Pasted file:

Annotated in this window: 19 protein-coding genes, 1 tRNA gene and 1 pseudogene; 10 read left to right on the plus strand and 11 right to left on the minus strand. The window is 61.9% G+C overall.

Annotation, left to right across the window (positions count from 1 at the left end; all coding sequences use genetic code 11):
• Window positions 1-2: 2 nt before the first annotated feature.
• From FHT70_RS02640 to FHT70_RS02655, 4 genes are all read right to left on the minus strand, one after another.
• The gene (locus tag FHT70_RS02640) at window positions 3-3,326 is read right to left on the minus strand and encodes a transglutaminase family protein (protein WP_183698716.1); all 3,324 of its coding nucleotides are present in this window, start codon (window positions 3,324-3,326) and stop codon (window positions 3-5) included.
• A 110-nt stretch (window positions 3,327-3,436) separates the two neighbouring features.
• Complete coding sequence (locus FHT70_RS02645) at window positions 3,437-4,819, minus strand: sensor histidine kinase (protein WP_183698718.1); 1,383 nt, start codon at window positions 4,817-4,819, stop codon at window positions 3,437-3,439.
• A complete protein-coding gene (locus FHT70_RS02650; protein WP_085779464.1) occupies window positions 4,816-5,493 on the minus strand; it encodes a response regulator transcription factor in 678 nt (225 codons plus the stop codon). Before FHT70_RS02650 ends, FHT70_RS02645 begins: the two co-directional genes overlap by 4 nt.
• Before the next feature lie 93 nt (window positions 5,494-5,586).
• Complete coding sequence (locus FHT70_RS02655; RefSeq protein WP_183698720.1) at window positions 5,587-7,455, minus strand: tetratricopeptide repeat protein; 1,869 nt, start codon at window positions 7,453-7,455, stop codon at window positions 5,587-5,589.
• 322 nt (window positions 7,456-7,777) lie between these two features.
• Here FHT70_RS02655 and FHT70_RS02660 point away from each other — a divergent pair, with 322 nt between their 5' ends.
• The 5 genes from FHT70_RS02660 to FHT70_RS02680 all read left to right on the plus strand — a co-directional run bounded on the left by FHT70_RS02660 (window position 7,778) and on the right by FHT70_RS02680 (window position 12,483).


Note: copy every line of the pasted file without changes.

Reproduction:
Annotated in this window: 19 protein-coding genes, 1 tRNA gene and 1 pseudogene; 10 read left to right on the plus strand and 11 right to left on the minus strand. The window is 61.9% G+C overall.

Annotation, left to right across the window (positions count from 1 at the left end; all coding sequences use genetic code 11):
• Window positions 1-2: 2 nt before the first annotated feature.
• From FHT70_RS02640 to FHT70_RS02655, 4 genes are all read right to left on the minus strand, one after another.
• The gene (locus tag FHT70_RS02640) at window positions 3-3,326 is read right to left on the minus strand and encodes a transglutaminase family protein (protein WP_183698716.1); all 3,324 of its coding nucleotides are present in this window, start codon (window positions 3,324-3,326) and stop codon (window positions 3-5) included.
• A 110-nt stretch (window positions 3,327-3,436) separates the two neighbouring features.
• Complete coding sequence (locus FHT70_RS02645) at window positions 3,437-4,819, minus strand: sensor histidine kinase (protein WP_183698718.1); 1,383 nt, start codon at window positions 4,817-4,819, stop codon at window positions 3,437-3,439.
• A complete protein-coding gene (locus FHT70_RS02650; protein WP_085779464.1) occupies window positions 4,816-5,493 on the minus strand; it encodes a response regulator transcription factor in 678 nt (225 codons plus the stop codon). Before FHT70_RS02650 ends, FHT70_RS02645 begins: the two co-directional genes overlap by 4 nt.
• Before the next feature lie 93 nt (window positions 5,494-5,586).
• Complete coding sequence (locus FHT70_RS02655; RefSeq protein WP_183698720.1) at window positions 5,587-7,455, minus strand: tetratricopeptide repeat protein; 1,869 nt, start codon at window positions 7,453-7,455, stop codon at window positions 5,587-5,589.
• 322 nt (window positions 7,456-7,777) lie between these two features.
• Here FHT70_RS02655 and FHT70_RS02660 point away from each other — a divergent pair, with 322 nt between their 5' ends.
• The 5 genes from FHT70_RS02660 to FHT70_RS02680 all read left to right on the plus strand — a co-directional run bounded on the left by FHT70_RS02660 (window position 7,778) and on the right by FHT70_RS02680 (window position 12,483).